Trad Anglicans endure trials awaiting unity

28 Jan 2009

By The Record

By Anthony Barich
The Holy See’s openness towards the TAC’s request for full unity with
the Roman Catholic Church has energised the TAC to embrace its own
sufferings around the globe in anticipation of unity, the worldwide
Communion’s primate has told The Record.


South Australian Archbishop John Hepworth, the Primate of the Traditional Anglican Communion, walks among a group of 400 of the faithful who he recently confirmed in Kenya. Below left, Bishop Gene Robinson smiles after being installed as head of the Episcopal Diocese of New Hampshire in Durham, New Hampshire, in 2003.


Archbishop John Hepworth, the Adelaide-based Primate of the TAC told
The Record: “The mere fact that we’ve asked (Rome for communion), has
changed us.  We are now looking on ourselves and other Anglicans in a
quite different light.”
The TAC, which exists in 42 countries, has gone through many trials,
especially in the Third World where their numbers are greatest, and
sometimes at the hands of other Christian denominations. But it is all
worth it, he says, as their eyes are on the ultimate prize – full,
sacramental and corporate union with Rome.
“It has been a good year for our Communion,” Archbishop Hepworth told
his faithful in a recent letter for Advent and Christmas.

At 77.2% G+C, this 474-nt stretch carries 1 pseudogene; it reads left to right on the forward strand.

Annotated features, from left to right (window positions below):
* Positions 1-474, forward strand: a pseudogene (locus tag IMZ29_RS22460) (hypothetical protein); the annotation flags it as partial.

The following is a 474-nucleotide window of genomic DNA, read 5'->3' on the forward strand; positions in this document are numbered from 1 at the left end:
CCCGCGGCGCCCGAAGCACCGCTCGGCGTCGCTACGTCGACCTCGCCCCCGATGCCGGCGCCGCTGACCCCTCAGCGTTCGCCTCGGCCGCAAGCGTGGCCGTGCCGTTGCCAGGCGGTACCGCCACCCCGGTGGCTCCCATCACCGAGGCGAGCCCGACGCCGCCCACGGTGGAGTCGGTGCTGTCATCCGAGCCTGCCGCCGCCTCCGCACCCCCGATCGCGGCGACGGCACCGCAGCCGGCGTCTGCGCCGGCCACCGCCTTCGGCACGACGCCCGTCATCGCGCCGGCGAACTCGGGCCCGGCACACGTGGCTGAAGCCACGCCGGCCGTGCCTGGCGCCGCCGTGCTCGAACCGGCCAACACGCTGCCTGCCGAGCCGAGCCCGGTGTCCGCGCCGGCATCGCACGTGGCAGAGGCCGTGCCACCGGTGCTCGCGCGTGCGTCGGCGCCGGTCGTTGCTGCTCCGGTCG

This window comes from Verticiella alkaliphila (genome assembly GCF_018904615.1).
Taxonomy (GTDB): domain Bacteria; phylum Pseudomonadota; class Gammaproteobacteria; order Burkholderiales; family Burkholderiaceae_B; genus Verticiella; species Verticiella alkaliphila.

“Sin and wickedness have touched us, but we have glimpsed greatness as
we have seen our people respond.  We are in a very real sense a people
waiting … as we ‘watch and pray’ for the unity, visible and
Eucharistic, for which we have worked and prayed so long.”
Cardinal William Levada, Prefect of the Congregation for the Doctrine
of the Faith, wrote to Archbishop Hepworth on July 5, 2008 assuring him
of the “serious attention which the Congregation gives to the prospect
of corporate unity” raised in a letter signed by all TAC bishops and
delivered personally to the Holy See together with a signed affirmation
and copy of the Catechism of the Catholic Church in 2007.
As they await the Holy See’s expected announcement over the coming
weeks, the TAC has endured considerable trials. A decades-long dispute
stems from the creation of the Church of South India – an amalgamation
of Protestant churches – when England granted India freedom from
colonial rule in 1947. Many Anglicans refused to abandon traditional
Anglicanism. These and their descendants have joined the TAC but are
being legally challenged for their land by Protestants still running
court cases against them.
In South America, where the TAC’s new Spanish Province is based, the
violence of drug lords, poverty and crime has drastically affected
domestic life. However some Episcopal Church [the name used for the
Anglican Communion in many parts of the Americas] mission districts
have disengaged from a Church they see as has intensely liberal and
joined the TAC.
In many countries, Archbishop Hepworth told The Record, “we are adding
new national groups as well as new parishes who in most cases are
joining us from the Anglican Communion either due to the spread of
women’s ordination and other liberal problems or because they are
enthused by the prospect of unity with the Holy See.”
In Pakistan, where, he says, “to celebrate (Christ’s) birth except in
secret will invite death”, the TAC has underground bishops. The
Archbishop visits his fellow faithful using an identity that does not
identify him as a priest.
The prelate also mentioned in his Christmas and Advent address the
inspiration of the “sacrificial witness” in Japan of Bishop Raphael
Kajiwara of Yokohama who, when the Japanese Anglican Church started